Personal loan

This is also known as an unsecured loan. This means you borrow money from a bank or other lender without securing it against an asset, such as a car or a house.

These come with a term to pay back within, an interest rate and may have other fees such as an early repayment charge.

Learn more about personal loans on the Money Helper site.

Secured loan

A secured loan is usually for a large sum of money of around £10,000 or more. You can take a secured loan out from a bank or lender if you secure it with an asset in case you fail to pay it back. This can be your home, car or other valuables you own.

The risk is high as you stand to lose a lot if you fall behind on repayments.

Learn more about secured loans and the risks on the Money Helper site.

Payday loan 

These are short term loans. The term comes from the fact the loan is to support you to get by until your next payday.

Usually you borrow money for a month, but you can do so for longer periods of time such as three months or more. The costs that come with payday loans are very high and these can be very risky. If you can't pay back what you owe you can quickly end up with much more debt than what you borrowed.

Payday loans are regulated in the UK to try and protect you from predatory practices. However, you should consider other options available to you if you are thinking about taking one out.

The Money Helper site has a handy article with other ways to get support instead of taking out a payday loan.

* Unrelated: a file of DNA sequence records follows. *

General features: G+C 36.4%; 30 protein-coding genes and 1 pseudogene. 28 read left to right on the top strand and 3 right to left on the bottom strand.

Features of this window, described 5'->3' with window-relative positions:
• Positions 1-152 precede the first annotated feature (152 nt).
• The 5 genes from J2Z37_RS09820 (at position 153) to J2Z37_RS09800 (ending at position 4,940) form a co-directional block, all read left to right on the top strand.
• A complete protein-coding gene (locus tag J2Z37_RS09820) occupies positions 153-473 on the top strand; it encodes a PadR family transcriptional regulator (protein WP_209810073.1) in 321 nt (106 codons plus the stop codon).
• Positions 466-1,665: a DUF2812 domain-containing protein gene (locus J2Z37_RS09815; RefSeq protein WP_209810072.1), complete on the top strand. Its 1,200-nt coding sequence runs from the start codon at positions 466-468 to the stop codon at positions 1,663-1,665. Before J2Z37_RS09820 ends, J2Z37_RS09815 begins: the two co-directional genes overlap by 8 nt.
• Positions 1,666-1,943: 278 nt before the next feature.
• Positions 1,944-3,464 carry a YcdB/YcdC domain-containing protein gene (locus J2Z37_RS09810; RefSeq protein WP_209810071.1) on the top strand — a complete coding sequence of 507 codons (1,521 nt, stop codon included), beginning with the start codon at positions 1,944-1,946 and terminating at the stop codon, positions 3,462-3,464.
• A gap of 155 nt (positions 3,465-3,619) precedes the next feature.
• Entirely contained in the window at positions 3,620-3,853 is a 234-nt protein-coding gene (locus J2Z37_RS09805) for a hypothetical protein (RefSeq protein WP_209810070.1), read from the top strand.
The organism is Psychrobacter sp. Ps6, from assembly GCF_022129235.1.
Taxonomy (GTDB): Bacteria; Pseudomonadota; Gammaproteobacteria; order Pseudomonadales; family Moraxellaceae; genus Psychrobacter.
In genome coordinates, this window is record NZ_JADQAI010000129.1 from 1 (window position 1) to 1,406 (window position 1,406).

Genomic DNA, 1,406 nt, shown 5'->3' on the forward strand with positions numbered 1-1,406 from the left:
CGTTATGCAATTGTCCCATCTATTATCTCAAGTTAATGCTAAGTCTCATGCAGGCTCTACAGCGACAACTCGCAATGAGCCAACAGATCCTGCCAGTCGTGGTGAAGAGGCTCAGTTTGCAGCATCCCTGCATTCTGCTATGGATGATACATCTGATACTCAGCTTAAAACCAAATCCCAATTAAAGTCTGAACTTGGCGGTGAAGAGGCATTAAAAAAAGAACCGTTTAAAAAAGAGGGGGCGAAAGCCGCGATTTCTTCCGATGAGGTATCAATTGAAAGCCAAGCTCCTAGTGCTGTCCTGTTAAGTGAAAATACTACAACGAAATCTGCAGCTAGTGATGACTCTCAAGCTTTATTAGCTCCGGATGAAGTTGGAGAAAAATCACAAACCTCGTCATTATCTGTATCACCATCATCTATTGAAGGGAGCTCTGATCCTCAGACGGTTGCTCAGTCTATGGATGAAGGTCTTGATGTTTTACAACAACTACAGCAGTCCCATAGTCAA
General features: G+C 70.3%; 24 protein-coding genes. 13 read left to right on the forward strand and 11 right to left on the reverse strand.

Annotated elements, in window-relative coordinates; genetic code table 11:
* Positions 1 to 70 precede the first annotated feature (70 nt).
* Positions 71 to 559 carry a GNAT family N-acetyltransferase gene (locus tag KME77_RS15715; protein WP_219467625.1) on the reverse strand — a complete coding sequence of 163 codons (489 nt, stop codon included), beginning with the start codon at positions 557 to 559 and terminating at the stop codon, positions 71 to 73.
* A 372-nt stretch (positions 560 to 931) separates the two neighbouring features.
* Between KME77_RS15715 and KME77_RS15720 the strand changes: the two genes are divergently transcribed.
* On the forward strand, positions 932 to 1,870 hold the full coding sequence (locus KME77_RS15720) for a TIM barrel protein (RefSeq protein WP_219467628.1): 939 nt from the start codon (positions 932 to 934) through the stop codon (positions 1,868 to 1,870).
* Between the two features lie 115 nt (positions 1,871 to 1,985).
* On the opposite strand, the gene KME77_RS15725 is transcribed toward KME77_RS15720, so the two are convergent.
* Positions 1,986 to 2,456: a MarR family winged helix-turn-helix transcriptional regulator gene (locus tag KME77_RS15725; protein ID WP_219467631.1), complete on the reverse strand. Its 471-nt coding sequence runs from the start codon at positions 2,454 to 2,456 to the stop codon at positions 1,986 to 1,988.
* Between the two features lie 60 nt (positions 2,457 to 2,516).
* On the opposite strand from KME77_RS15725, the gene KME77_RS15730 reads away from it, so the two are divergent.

You can learn more about payday loans on their site.

Buy Now, Pay Later

This is another type of loan where you borrow money to buy something and you can pay what you owe back over time. These often have no interest attached which can make them seem appealing. However there are risks attached to these, as with any loan.

Watch our Iona Explains... Buy Now, Pay Later video for more information.

Other support available

It may be tempting to turn to a loan as a way of getting extra money to help you get by. However, there are other ways to get support that are less risky.

You may be entitled to benefits, check out our article showing what is available in Scotland.

If you need support with debt you can contact the National Debtline for free, impartial advice and support.

Chat to them online. Or, call on 0808 808 4000, Monday to Friday 9am to 8pm and Saturday 9:30am to 1pm.

You can also find useful information on managing debt the Money Helper site. Or, check out their article on other ways to borrow.

Get more information about budgeting, saving and money management on our Money & Me page.